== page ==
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«BUSY SEASON» IN THE RESCUE AND REHABILITATION STATION Haga looks to a bright future - in a few years she will live as a free orangutan in the protected rainforest. Full view

«BUSY SEASON» IN THE RESCUE AND REHABILITATION STATION

Since last December, eight orangutans, some of them very young, have been brought to the rehabilitation station of our orangutan conservation programme. We present the new arrivals.

Eight new orangutans in the rescue and rehabilitation station within a few weeks – that is quite extraordinary. Last year, an average of 2.2 orangutans per month were brought into the station. It is not possible to say exactly why there was an accumulation of arrivals in December and January in particular. It is notable that the new patients are rather young. Some of them are even frighteningly small. This seems to confirm a trend that we have been observing for several months now: More and more very young patients are coming into the station. One reason for this may be that illegally held young animals are reported more quickly than before. The population is therefore more aware that the keeping of orangutans is prohibited and must be reported. We can probably consider this a success of our awareness-raising work. Additionally, the state supervisory authority in Sumatra is functioning better and better.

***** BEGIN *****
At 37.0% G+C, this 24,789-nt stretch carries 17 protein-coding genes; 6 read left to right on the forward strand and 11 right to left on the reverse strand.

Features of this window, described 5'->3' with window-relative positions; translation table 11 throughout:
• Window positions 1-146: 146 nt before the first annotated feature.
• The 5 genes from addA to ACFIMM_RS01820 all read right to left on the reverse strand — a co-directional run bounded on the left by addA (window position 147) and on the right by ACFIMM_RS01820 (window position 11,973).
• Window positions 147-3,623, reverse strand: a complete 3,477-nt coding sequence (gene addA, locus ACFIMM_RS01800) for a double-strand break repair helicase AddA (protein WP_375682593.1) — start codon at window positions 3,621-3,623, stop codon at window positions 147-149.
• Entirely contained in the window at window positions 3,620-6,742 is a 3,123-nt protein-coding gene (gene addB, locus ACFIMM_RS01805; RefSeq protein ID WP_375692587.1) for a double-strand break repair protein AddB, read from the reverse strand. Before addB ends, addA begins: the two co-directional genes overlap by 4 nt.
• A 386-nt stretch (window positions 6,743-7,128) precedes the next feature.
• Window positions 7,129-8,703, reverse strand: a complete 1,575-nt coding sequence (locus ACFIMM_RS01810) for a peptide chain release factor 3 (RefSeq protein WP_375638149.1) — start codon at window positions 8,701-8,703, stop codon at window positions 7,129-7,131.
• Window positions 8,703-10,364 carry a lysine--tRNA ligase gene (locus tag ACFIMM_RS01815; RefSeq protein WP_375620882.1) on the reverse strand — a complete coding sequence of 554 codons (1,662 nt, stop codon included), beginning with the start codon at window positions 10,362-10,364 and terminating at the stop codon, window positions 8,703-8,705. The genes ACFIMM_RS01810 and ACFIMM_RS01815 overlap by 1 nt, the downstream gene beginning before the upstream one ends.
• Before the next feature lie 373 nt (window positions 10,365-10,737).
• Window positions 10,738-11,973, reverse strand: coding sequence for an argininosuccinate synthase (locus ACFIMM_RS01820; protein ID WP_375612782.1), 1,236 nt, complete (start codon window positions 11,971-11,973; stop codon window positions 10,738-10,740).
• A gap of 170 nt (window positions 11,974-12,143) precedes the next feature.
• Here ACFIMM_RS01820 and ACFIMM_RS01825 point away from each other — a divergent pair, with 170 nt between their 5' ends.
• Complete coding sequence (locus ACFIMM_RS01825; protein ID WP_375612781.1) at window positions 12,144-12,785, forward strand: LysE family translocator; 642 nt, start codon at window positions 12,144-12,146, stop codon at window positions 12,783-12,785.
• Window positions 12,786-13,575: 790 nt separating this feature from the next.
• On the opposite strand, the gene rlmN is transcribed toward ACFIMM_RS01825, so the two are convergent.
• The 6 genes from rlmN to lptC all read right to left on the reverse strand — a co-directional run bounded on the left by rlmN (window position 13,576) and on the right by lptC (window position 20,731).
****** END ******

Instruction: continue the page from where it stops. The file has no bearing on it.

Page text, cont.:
The young animals will be with us for about six years on average until they are resettled in one of our reintroduction stations. The young orangutans place great demands on the carers of the sanctuary. Similar to human babies, the little ones are dependent on close 24-hour care. Upbringing is a difficult matter. In spite of the close proximity that this care provides, the carers must always bear in mind that orangutans are wild animals and will return to the rainforest as such. Nevertheless, they should be given sufficient warmth and closeness to allow them a healthy psychological development.

December and January’s new additions:


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